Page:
Zoom's Q1 lives up to hype, crushes estimates and outlook doubles Wall Street view

There was some question whether Zoom's move to become a household name would turn up in the financials. Zoom's first quarter figures put that question to rest.
Written by Larry Dignan, Contributor

Zoom Video Communications became a household name during the COVID-19 pandemic and the shift to remote work -- and its first quarter reflected the sea change, with sales growth of 169%.

The company crushed Wall Street estimates with first-quarter revenue of $328.2 million, up 169% from a year ago. The company ended the quarter with 265,400 customers with more than 10 employees.

In addition, Zoom reported first quarter net income of $27 million, or 9 cents a share. Non-GAAP earnings were 20 cents a share.

Wall Street was expecting non-GAAP first-quarter earnings of 9 cents a share.

As for the outlook, Zoom projected second-quarter revenue of $495 million to $500 million with non-GAAP earnings between 44 cents a share and 46 cents a share. For fiscal 2021, Zoom projected revenue between $1.77 billion and $1.8 billion and is based on demand for remote work.

Non-GAAP fiscal 2021 earnings will be between $1.21 a share and $1.29 a share.

Zoom's outlook for the second quarter is more than double what Wall Street was expecting for revenue. For fiscal 2021, Zoom's revenue is about double.

For the second quarter, Wall Street was expecting Zoom to report revenue of $223.8 billion with non-GAAP earnings of 11 cents a share. For fiscal 2021, Wall Street was modeling Zoom non-GAAP earnings of 45 cents a share on revenue of $935.2 billion.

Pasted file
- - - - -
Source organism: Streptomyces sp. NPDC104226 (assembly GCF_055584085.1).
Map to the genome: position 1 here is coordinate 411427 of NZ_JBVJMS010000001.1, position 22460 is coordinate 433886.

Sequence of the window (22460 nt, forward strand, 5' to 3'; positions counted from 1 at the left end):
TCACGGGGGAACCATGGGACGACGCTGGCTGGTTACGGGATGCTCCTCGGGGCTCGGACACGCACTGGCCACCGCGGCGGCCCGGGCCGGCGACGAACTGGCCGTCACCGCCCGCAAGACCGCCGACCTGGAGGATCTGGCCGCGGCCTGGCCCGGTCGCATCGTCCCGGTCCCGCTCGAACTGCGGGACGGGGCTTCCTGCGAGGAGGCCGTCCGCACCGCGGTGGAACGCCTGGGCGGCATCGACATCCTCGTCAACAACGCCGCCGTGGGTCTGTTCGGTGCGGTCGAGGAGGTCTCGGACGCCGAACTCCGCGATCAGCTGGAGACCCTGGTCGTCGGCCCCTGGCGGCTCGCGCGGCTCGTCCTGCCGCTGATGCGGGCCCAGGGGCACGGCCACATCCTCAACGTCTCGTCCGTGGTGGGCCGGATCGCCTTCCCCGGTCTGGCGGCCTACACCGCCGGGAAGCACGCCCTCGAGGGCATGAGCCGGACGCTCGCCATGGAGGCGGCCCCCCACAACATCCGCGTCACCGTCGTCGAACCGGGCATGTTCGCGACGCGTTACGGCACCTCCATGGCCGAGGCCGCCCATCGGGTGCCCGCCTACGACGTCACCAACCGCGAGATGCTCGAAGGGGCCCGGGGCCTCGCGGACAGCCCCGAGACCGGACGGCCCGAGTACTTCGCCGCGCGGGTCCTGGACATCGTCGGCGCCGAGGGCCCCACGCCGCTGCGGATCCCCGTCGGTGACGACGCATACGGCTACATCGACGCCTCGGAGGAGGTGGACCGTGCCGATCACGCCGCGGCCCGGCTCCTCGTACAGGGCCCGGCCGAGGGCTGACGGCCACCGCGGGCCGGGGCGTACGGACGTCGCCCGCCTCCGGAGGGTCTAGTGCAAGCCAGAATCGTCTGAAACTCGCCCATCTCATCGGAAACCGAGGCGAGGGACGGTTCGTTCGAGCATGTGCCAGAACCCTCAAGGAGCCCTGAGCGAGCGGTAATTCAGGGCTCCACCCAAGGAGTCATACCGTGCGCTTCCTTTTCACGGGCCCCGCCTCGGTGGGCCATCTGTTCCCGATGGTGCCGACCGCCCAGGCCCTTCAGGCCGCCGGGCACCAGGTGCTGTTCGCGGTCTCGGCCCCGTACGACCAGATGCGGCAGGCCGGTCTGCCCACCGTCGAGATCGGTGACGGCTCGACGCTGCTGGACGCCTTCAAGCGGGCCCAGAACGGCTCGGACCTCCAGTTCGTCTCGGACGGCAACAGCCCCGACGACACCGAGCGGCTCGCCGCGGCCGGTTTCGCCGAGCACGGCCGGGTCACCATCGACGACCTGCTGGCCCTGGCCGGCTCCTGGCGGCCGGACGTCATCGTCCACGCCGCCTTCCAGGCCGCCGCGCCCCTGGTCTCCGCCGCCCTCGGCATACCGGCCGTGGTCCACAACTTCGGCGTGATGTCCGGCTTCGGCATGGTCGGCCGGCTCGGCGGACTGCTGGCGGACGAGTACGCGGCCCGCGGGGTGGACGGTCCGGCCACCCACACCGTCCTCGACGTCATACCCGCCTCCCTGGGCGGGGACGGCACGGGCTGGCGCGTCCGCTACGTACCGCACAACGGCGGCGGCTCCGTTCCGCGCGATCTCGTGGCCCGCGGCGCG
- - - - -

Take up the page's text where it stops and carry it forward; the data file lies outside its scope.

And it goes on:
In a statement, Zoom CEO Eric Yuan said the company was humbled by its adoption around the world. Yuan added that Zoom had an "unprecedented number of free participants." Those free customers are upselling opportunities later.

Zoom shares have had a torrid run and seem to be holding gains. 


Zoom also said 769 customers contributed more than $100,000 in trailing 12 months revenue. What's also clear from Zoom's first quarter is that its business model scales well. 

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On a conference call with analysts, Yuan said:

I am proud to see that our platform is serving a critical role beyond our original vision in enabling communication and collaboration for businesses, schools, consumers and the global community to stay connected and operational during the COVID-19 pandemic. Navigating this process has been a humbling learning experience, giving us a newfound appreciation for what it means to be a video communications technology provider in times of need. And work-from-home and social-distance initiatives have meaningfully accelerated the adoption and traffic on the Zoom Video Communications platform. We have seen many use cases, not only from enterprises to maintain work productivity as part of the business continuity plans, but also from first-time consumer users, for personal and social use to connect with friends and families when physical gathering is not possible.

Yuan said that Zoom has seen usage stay at elevated levels even as COVID-19 stay-in-place restrictions have lifted.

What a difference a quarter makes

Since Zoom last reported earnings on March 4, the world has changed dramatically amid the COVID-19 pandemic, move to remote work, and economic fallout. When Zoom reported its fourth-quarter earnings on March 4, the company didn't mention the COVID-19 pandemic in its press release. Yuan said the company added customers and executed well.

As work-from-home arrangements became the norm as countries locked down their economies, Zoom went from and enterprise video collaboration platform to one of those rare companies that became a verb. We don't Skype. We don't Microsoft Teams. We don't Google Meet. We don't WebEx. We Zoom even when we're using another platform, say Blue Jeans or GoToMeeting. Zoom became a public company with a go-to-market strategy that relied on the upsell, viral demand, and word of mouth. Zoom had buzz and then some.